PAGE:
Columnist Kevin Robertson, or 'Kev the Rev' as some people call him, is a gumboot-wearing-chainsaw-wielding-farm-hack and pastor-of-people at Te Awamutu Baptist Church in the beautiful Waikato region. Salt of the earth: it's what Jesus says we are. Paul the Apostle encourages us to season our conversations with salt. This column is about that: telling stories of salty people, inspiring us to imagine something we haven't thought of before, or helping us taste something differently. Porridge is better with salt!

Sometimes I just get real impressed by some people. I ain’t talking about impressive people like the Pope or leaders of movements or great expositors of the word. I’m talking about ordinary people who are extraordinary people, coz they carry in everyday life the message and hope of the gospel. For years I have prayed for a revival in this nation, Aotearoa; a revival lead by a faceless nameless generation who take the gospel seriously and wholeheartedly into the community; a revival not lead by hot shots or the famous, or big programmes – and I think I’m starting to see them! I often think of Murray Robertson’s trinity of Word, Sign and Deed, and I wonder if we designate them to theological positions. The ‘sign’, well the more charismatic can have a crack at that one. The ‘deed’, well let’s all jump on this train coz it’s the easiest, all of us can do nice things to someone. And actually, having to speak about Jesus – ‘word’ – ummmm…. I’m reminded of John Stott’s little book “Our guilty silence”. But there are those who do. Should we celebrate our ‘seed planters’, ‘waterers’ and ‘harvesters’ better?

I know this bloke. He’s pushed through a major accident. It cost him a lot but he’s thriving. And he can’t help himself. Out of his deep love for Jesus he naturally talks about Jesus without offence. He challenges people to consider why they aren’t Jesus followers. The other day I heard this about him. His “aunty” was dying. He visited and prayed with her. When he left her room, he sat with aunty’s family. He declares, “she’s going to a better place, she’ll be fine, but where are you with Jesus? Are you gonna be fine?”.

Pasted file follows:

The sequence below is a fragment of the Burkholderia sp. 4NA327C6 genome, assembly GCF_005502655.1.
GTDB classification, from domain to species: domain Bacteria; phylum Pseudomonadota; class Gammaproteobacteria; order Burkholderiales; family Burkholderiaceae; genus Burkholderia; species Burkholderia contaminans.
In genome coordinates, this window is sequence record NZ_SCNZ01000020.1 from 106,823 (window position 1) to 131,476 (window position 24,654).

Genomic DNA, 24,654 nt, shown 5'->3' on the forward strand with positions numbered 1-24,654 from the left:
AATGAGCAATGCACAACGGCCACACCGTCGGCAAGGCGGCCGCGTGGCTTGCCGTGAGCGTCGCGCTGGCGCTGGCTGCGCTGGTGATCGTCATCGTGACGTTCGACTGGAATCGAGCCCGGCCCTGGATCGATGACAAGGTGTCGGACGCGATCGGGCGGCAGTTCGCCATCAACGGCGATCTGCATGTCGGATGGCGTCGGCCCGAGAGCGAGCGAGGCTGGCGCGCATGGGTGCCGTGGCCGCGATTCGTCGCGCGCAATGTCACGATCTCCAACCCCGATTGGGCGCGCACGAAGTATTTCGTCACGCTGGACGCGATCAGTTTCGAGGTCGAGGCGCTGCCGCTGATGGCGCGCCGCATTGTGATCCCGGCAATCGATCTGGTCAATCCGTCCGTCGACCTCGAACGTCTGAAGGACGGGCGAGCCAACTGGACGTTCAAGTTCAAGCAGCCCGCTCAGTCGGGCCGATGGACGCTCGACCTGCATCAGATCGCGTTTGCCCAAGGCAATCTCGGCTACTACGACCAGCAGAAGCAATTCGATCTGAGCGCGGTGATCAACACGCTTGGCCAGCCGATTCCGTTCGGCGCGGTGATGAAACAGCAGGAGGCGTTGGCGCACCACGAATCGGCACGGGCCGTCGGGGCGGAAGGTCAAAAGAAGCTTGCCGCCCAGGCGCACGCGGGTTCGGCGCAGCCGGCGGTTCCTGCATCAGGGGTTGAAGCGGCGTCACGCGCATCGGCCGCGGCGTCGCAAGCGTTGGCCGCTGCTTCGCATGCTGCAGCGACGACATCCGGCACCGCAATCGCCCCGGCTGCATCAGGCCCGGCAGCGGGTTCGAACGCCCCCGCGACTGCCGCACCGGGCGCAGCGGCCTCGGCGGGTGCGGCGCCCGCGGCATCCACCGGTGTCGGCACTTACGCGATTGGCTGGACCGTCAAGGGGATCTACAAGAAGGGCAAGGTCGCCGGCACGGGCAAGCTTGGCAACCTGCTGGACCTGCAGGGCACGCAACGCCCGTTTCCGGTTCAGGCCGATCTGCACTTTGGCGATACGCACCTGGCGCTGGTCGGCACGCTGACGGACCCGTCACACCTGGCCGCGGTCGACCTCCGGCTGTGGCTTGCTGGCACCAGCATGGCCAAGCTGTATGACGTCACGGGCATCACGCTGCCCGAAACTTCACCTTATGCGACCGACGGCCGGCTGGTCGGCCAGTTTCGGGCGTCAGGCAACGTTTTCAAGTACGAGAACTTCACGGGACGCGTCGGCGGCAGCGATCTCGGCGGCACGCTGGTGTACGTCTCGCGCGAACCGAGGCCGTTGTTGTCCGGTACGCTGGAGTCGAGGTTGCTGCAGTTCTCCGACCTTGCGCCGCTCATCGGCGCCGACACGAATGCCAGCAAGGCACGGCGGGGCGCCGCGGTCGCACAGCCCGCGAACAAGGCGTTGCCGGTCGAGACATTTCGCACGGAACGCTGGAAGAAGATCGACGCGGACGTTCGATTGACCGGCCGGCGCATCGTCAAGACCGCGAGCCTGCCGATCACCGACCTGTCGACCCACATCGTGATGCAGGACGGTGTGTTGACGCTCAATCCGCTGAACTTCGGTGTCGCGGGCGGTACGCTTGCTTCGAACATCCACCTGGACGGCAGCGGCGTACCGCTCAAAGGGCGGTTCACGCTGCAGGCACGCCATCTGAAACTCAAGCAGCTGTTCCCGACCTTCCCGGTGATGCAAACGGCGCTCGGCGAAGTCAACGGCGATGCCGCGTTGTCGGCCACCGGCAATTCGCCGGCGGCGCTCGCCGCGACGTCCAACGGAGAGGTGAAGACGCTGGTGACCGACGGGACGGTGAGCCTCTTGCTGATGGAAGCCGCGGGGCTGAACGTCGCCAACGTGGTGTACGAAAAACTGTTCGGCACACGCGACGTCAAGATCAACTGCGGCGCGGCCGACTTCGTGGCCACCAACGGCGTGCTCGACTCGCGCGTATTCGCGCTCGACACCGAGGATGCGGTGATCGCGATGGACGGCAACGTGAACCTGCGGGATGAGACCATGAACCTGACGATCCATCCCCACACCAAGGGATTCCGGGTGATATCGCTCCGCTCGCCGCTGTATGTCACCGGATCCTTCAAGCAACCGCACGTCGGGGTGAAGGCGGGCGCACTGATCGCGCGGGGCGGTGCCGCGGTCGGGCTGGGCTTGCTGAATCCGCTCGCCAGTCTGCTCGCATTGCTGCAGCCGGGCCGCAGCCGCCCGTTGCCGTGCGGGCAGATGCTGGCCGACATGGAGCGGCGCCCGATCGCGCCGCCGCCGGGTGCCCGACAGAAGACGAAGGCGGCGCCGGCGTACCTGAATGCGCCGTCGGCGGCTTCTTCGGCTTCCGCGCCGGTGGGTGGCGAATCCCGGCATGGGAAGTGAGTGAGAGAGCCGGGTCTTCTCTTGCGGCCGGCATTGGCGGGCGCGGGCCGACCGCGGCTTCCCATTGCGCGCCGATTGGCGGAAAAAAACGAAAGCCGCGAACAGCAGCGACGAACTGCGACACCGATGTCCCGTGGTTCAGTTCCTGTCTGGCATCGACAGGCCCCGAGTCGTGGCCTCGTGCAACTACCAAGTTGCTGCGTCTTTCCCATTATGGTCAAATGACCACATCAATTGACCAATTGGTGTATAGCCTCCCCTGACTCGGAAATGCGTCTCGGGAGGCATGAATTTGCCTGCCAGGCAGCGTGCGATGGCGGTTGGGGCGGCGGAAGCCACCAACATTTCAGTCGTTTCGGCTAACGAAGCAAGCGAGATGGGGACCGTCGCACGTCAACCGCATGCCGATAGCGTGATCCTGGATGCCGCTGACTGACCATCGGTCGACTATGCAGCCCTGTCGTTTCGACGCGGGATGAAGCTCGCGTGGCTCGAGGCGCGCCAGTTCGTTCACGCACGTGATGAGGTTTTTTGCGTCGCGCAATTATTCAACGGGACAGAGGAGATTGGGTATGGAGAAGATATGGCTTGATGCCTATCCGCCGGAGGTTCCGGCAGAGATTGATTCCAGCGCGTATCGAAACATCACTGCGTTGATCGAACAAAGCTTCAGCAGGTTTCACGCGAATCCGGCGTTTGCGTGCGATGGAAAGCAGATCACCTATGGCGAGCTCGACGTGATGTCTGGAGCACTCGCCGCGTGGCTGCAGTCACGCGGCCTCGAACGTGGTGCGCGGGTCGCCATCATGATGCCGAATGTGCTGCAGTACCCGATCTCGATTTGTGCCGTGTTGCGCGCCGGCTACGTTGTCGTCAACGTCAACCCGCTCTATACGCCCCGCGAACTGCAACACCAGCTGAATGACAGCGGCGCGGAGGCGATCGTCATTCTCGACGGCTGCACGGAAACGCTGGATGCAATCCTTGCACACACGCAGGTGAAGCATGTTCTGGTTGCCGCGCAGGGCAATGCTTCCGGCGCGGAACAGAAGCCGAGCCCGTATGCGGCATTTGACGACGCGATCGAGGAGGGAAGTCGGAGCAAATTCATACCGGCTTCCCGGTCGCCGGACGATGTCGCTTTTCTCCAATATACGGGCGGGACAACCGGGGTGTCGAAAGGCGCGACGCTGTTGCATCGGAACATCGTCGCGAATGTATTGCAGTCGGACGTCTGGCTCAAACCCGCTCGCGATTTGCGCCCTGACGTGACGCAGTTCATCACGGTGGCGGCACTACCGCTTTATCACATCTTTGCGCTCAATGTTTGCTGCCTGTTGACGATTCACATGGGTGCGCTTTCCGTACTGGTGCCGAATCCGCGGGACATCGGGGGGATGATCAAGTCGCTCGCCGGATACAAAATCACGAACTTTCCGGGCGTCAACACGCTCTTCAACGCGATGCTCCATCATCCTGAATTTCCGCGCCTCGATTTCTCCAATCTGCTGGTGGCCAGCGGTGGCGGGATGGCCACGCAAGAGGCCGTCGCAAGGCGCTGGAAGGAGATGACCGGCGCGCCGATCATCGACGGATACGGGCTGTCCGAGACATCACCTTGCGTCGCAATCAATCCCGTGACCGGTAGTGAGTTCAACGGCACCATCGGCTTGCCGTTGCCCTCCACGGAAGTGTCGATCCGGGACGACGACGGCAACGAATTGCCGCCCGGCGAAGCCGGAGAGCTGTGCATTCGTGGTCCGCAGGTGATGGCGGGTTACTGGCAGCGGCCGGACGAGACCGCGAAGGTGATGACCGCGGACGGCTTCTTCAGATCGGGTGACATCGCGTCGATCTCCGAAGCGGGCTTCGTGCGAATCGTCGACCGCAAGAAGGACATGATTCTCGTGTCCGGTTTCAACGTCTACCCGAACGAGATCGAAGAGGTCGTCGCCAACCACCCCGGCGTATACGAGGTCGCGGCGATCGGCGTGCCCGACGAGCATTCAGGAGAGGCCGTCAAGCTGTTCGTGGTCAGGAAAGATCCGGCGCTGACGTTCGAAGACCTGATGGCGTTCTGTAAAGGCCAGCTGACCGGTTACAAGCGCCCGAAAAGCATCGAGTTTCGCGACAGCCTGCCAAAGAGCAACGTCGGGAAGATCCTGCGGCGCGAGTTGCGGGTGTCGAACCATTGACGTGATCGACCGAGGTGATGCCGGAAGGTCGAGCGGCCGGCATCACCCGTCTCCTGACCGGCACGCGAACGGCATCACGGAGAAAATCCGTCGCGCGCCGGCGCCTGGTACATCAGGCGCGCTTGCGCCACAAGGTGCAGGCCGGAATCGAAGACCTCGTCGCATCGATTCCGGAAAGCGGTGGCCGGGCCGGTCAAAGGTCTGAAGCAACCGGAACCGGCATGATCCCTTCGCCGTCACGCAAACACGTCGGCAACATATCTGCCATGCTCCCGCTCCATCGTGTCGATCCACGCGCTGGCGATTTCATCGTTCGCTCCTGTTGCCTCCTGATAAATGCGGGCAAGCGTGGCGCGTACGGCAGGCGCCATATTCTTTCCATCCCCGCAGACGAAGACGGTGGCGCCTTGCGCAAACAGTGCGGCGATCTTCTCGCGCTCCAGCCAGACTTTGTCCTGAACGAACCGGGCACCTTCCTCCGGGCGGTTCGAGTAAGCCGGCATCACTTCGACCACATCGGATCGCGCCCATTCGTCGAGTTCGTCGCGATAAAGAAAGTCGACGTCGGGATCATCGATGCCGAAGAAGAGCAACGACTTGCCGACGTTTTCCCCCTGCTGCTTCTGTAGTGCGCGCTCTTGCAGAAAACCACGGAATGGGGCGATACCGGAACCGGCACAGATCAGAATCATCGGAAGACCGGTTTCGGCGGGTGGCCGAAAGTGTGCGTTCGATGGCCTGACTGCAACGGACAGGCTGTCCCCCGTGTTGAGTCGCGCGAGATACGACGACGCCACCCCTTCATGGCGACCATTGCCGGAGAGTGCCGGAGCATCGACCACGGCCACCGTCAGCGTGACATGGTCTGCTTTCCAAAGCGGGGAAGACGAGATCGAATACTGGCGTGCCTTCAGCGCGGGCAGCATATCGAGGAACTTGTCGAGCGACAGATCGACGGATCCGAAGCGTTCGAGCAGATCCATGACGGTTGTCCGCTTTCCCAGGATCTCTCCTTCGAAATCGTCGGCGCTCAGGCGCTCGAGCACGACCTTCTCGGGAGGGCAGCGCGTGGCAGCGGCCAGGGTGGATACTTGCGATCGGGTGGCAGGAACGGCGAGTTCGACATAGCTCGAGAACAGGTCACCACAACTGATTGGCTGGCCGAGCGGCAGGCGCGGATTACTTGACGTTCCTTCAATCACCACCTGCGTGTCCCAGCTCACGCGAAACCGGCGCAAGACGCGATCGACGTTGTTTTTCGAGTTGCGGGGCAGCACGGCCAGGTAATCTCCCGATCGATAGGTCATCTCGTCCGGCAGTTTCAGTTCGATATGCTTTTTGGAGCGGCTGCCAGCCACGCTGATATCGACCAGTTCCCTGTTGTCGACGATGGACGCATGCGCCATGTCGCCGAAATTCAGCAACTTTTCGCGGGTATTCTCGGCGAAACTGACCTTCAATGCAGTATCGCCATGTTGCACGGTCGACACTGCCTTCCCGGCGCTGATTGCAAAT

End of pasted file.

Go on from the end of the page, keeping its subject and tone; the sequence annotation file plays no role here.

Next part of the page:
“Oh well we were bought up in the church so we understand where she’s going”. 

“Yeah, but what about you? Don’t you understand that all Jesus wants you to do is talk with Him, He wants to have a conversation with you”. I am so proud of this young man and it’s a privilege to know him.

I meet this bloke who is leading a bible study group. He was talking about how he and his wife finished their last bible study of the year and on the way home dropped into a bar – well known bar in their provincial town – to celebrate together what had been a good and exciting year for them. (Didn’t ask them what they had been drinking or what quantity.) They tell me, sitting there they hear Jesus. Yep, the Spirit of God was in the bar with them, speaking to them! Jesus didn’t tell them off for being in a bar. He asked them “why don’t you bring your life group down here once a month. This is where I hang out. This is where I’m moving. You want to come join me?” What a privilege to hear about this couple and what a journey they and their group are on!

I know this bloke, his name (for this article I’ll call him) Gary. Gary is one of those conflicted individuals. When the All Blacks take on the Aussie’s he wears an All Black jersey. When the All Blacks take on the Springboks, her wear’s their jersey with an All Black jersey underneath just in case he needs to switch teams later in the match! He’s a winner every time. But Gary is a winner in other ways to. He is a real nice bloke, thought of highly in his church, and eventually – inevitably – he was elected on to the eldership team of the church he was attending. 

And Gary found another area of life where he was conflicted. See, he has a great capacity to love and so loving the pastor he was with and supporting him was a no brainer but he was conflicted by other people’s attitude and behaviour. He served as best as he knew how. But there was something else that was getting to Gary. He loved being in the community. Serving Jesus in the church was great but not great enough. Gary wanted to be outside of the church walls telling people that Jesus loves them. So without any fanfare Gary resigns from all positions within the church so that he could free up time to go out on the streets in the city that he lives, to tell people he meets that Jesus loves them. 

He goes out in the evenings to share Jesus! He’s found his place. He’s part of the ‘faceless nameless’ generation who want to share Jesus through his action but also through his words. He’s cried with some - he’s prayed with some – he’s laughed with some – he’s been abused and dismissed by some – he’s prayed for healing with some – and he’s talked and prayed salvation with some. He’s is no longer conflicted, he’s content in sharing the gospel.

These are some of my heroes. Ordinary but extraordinary. And they create in me some conflictedness. Have I become so institutionalized working ‘in’ the church that I have forgotten that the ‘good shepherd leaves the ninety-nine and goes hunting for the lost one’? Have we been blinded by our obsession of ‘church’ that we have neglected the lost and can’t see the beauty of serving Jesus outside of the church? These are some of my heroes – no position, no platform, and no invites to speak at important meetings but…

Photo: header image: Kevin's legs with his gumboots and chainsaw.

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